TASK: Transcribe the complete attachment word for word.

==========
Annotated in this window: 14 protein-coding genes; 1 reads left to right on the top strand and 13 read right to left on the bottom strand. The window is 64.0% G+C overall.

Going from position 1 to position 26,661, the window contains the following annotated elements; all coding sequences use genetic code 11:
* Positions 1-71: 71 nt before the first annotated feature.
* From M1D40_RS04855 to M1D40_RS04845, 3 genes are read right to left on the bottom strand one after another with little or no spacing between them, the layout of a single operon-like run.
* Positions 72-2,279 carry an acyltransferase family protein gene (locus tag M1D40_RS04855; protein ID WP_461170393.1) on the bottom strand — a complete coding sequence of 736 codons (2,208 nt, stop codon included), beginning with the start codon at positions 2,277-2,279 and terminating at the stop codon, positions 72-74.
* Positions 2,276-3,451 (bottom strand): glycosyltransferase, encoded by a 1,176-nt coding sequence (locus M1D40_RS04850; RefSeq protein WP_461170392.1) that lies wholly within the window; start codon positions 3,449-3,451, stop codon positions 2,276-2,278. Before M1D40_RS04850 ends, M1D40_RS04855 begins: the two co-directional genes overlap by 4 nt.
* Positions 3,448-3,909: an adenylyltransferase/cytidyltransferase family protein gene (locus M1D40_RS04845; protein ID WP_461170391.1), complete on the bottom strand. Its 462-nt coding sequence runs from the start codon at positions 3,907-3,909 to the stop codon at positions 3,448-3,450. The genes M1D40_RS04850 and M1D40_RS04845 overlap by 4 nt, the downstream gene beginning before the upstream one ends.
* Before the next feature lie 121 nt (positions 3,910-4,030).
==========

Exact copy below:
Annotated in this window: 14 protein-coding genes; 1 reads left to right on the top strand and 13 read right to left on the bottom strand. The window is 64.0% G+C overall.

Going from position 1 to position 26,661, the window contains the following annotated elements; all coding sequences use genetic code 11:
* Positions 1-71: 71 nt before the first annotated feature.
* From M1D40_RS04855 to M1D40_RS04845, 3 genes are read right to left on the bottom strand one after another with little or no spacing between them, the layout of a single operon-like run.
* Positions 72-2,279 carry an acyltransferase family protein gene (locus tag M1D40_RS04855; protein ID WP_461170393.1) on the bottom strand — a complete coding sequence of 736 codons (2,208 nt, stop codon included), beginning with the start codon at positions 2,277-2,279 and terminating at the stop codon, positions 72-74.
* Positions 2,276-3,451 (bottom strand): glycosyltransferase, encoded by a 1,176-nt coding sequence (locus M1D40_RS04850; RefSeq protein WP_461170392.1) that lies wholly within the window; start codon positions 3,449-3,451, stop codon positions 2,276-2,278. Before M1D40_RS04850 ends, M1D40_RS04855 begins: the two co-directional genes overlap by 4 nt.
* Positions 3,448-3,909: an adenylyltransferase/cytidyltransferase family protein gene (locus M1D40_RS04845; protein ID WP_461170391.1), complete on the bottom strand. Its 462-nt coding sequence runs from the start codon at positions 3,907-3,909 to the stop codon at positions 3,448-3,450. The genes M1D40_RS04850 and M1D40_RS04845 overlap by 4 nt, the downstream gene beginning before the upstream one ends.
* Before the next feature lie 121 nt (positions 3,910-4,030).